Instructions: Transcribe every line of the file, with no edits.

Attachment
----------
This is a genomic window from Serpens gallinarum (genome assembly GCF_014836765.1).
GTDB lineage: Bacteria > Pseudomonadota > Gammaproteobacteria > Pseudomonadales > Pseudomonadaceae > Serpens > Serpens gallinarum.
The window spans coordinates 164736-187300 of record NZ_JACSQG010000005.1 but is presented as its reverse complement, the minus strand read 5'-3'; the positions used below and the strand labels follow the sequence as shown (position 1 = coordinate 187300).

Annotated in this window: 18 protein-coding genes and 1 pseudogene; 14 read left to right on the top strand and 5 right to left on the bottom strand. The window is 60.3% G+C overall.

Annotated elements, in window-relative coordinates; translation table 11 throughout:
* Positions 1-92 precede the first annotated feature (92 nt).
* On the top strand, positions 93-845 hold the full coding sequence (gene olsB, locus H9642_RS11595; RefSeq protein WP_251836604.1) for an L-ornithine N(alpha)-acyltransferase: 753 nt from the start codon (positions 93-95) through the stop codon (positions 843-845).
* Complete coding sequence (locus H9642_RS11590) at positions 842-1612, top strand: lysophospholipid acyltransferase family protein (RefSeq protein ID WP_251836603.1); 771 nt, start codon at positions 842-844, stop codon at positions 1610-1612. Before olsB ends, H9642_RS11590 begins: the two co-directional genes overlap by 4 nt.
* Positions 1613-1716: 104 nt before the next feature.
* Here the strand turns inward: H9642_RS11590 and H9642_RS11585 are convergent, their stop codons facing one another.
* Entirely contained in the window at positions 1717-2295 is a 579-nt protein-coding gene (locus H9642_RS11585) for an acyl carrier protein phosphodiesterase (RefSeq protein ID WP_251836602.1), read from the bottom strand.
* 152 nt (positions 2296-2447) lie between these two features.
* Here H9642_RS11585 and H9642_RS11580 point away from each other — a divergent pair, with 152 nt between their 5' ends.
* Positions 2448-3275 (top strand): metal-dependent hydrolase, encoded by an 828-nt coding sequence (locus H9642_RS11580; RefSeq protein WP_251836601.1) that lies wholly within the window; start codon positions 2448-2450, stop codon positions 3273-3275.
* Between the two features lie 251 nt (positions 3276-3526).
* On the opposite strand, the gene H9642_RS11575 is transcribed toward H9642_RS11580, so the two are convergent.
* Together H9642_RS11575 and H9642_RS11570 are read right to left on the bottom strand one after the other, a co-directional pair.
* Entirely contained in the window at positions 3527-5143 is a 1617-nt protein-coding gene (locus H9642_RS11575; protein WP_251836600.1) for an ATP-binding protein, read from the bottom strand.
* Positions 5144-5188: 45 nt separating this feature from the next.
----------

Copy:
This is a genomic window from Serpens gallinarum (genome assembly GCF_014836765.1).
GTDB lineage: Bacteria > Pseudomonadota > Gammaproteobacteria > Pseudomonadales > Pseudomonadaceae > Serpens > Serpens gallinarum.
The window spans coordinates 164736-187300 of record NZ_JACSQG010000005.1 but is presented as its reverse complement, the minus strand read 5'-3'; the positions used below and the strand labels follow the sequence as shown (position 1 = coordinate 187300).

Annotated in this window: 18 protein-coding genes and 1 pseudogene; 14 read left to right on the top strand and 5 right to left on the bottom strand. The window is 60.3% G+C overall.

Annotated elements, in window-relative coordinates; translation table 11 throughout:
* Positions 1-92 precede the first annotated feature (92 nt).
* On the top strand, positions 93-845 hold the full coding sequence (gene olsB, locus H9642_RS11595; RefSeq protein WP_251836604.1) for an L-ornithine N(alpha)-acyltransferase: 753 nt from the start codon (positions 93-95) through the stop codon (positions 843-845).
* Complete coding sequence (locus H9642_RS11590) at positions 842-1612, top strand: lysophospholipid acyltransferase family protein (RefSeq protein ID WP_251836603.1); 771 nt, start codon at positions 842-844, stop codon at positions 1610-1612. Before olsB ends, H9642_RS11590 begins: the two co-directional genes overlap by 4 nt.
* Positions 1613-1716: 104 nt before the next feature.
* Here the strand turns inward: H9642_RS11590 and H9642_RS11585 are convergent, their stop codons facing one another.
* Entirely contained in the window at positions 1717-2295 is a 579-nt protein-coding gene (locus H9642_RS11585) for an acyl carrier protein phosphodiesterase (RefSeq protein ID WP_251836602.1), read from the bottom strand.
* 152 nt (positions 2296-2447) lie between these two features.
* Here H9642_RS11585 and H9642_RS11580 point away from each other — a divergent pair, with 152 nt between their 5' ends.
* Positions 2448-3275 (top strand): metal-dependent hydrolase, encoded by an 828-nt coding sequence (locus H9642_RS11580; RefSeq protein WP_251836601.1) that lies wholly within the window; start codon positions 2448-2450, stop codon positions 3273-3275.
* Between the two features lie 251 nt (positions 3276-3526).
* On the opposite strand, the gene H9642_RS11575 is transcribed toward H9642_RS11580, so the two are convergent.
* Together H9642_RS11575 and H9642_RS11570 are read right to left on the bottom strand one after the other, a co-directional pair.
* Entirely contained in the window at positions 3527-5143 is a 1617-nt protein-coding gene (locus H9642_RS11575; protein WP_251836600.1) for an ATP-binding protein, read from the bottom strand.
* Positions 5144-5188: 45 nt separating this feature from the next.